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Arguments of Cloning:
An Annotated Bibliography
Jay Soulek
Academic affiliation: Oklahoma State University
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Barglow, Raymond. “A Reply to Rifkin.” Tikkun 17.4 (2002): 26-30. Cloning is divided into two major categories, therapeutic and full birth. Where full birth is when the process starts in the womb and ends in the womb, therapeutic is a more logical approach in which the cell or embryo is donated to the research and the process is carried out in a laboratory. The banning of therapeutic cloning would end the path to solving cures for major hereditary diseases such as childhood leukemia, diabetes, Alzheimer’s and Parkinson’s disease. The distinction between the two cloning processes is unclear and the government is needed to set efficient boundaries for each process. Because this article did not have any references, it was not researched well but it did present a pro cloning idea in a tone that be directed toward people that have acquired a higher education.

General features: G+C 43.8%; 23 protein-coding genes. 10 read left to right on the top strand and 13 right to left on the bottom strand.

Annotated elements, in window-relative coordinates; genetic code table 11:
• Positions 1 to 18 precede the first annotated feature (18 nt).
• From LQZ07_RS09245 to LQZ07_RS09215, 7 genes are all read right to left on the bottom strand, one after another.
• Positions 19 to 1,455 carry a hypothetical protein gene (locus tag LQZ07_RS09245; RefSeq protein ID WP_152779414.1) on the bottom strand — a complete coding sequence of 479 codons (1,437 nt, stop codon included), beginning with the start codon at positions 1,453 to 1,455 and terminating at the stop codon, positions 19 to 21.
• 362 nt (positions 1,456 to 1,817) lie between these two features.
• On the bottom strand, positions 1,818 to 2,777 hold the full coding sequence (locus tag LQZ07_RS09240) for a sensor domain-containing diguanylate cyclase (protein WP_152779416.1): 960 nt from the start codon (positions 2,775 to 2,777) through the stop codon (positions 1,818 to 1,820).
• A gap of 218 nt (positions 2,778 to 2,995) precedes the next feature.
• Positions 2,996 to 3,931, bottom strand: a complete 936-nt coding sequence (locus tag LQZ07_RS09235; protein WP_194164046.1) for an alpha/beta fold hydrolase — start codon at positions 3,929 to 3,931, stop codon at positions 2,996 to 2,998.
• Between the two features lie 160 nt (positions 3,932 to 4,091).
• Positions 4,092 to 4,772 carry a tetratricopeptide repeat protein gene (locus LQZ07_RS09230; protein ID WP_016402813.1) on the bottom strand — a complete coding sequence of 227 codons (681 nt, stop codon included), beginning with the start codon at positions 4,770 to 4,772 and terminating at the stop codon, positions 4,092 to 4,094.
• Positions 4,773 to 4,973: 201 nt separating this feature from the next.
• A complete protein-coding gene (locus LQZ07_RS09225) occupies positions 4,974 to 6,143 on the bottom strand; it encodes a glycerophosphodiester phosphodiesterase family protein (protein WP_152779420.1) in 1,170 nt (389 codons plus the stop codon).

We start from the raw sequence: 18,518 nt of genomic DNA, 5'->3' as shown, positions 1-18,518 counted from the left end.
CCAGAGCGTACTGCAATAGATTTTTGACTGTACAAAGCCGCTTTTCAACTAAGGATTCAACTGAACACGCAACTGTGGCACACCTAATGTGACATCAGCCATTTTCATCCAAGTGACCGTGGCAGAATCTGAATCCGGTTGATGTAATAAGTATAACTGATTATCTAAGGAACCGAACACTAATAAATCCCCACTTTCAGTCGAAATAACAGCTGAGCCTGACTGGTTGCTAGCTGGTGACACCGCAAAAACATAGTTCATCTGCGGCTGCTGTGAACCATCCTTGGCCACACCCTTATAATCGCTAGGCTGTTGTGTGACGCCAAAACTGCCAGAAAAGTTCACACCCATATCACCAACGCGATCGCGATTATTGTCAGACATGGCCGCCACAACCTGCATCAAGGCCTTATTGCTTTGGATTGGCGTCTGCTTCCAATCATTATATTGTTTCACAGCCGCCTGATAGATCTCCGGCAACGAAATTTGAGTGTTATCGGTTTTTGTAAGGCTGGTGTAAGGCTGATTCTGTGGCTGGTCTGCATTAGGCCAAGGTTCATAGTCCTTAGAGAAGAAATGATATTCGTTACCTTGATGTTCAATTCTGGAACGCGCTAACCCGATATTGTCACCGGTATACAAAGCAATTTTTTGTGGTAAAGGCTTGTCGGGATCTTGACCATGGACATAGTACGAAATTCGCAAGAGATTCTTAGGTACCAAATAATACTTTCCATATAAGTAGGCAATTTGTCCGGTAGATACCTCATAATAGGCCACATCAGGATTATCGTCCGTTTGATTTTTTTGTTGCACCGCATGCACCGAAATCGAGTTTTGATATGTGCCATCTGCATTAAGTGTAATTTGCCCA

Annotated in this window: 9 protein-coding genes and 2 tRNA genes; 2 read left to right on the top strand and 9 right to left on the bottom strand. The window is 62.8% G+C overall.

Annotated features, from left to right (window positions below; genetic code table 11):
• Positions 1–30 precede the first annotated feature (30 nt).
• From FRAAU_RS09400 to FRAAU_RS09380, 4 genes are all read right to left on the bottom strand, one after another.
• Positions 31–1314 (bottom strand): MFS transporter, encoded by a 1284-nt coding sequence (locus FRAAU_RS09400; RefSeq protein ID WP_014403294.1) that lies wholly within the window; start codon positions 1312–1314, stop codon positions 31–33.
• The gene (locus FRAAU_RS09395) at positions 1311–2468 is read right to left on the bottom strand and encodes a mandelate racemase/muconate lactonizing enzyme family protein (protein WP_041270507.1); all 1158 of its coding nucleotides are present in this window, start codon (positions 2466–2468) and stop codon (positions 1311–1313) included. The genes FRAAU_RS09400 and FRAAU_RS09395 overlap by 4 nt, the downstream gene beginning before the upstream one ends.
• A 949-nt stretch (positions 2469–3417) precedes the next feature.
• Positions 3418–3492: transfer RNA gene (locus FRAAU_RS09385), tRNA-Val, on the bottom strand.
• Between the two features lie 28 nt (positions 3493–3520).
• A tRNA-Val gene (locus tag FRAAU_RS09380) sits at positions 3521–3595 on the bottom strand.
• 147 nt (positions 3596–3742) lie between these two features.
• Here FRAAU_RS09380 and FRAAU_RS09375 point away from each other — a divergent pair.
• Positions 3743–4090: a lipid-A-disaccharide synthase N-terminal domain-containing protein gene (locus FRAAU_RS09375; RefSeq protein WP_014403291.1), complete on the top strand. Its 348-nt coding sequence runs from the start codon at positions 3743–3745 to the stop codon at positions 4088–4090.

Brock, Dan W. "Human Cloning and Our Sense of Self." Science 296 (2002): 314-16. Possibly the strongest concern of the public about cloning is that it would have a negative impact on individuals' identity or self. Human cloning could produce two humans with identical genomes, but as with twins possessing the same genomes does not determine that they will be identical individuals. A person's identity is established by their environment such as family and religion. Another worry of people is that human cloning could cause a person's worth or value to diminish because then humans could be manufactured, instead of being conceived through sexual reproduction. How an individual is created is not the determinate of the beings' value, the nature of the person is the determinate of a person's value and worthiness of respect. This article uses a higher level of terminology that would only be comprehended by an higher educated person and the article uses seven references for three pages of text which means the that it was adequately researched.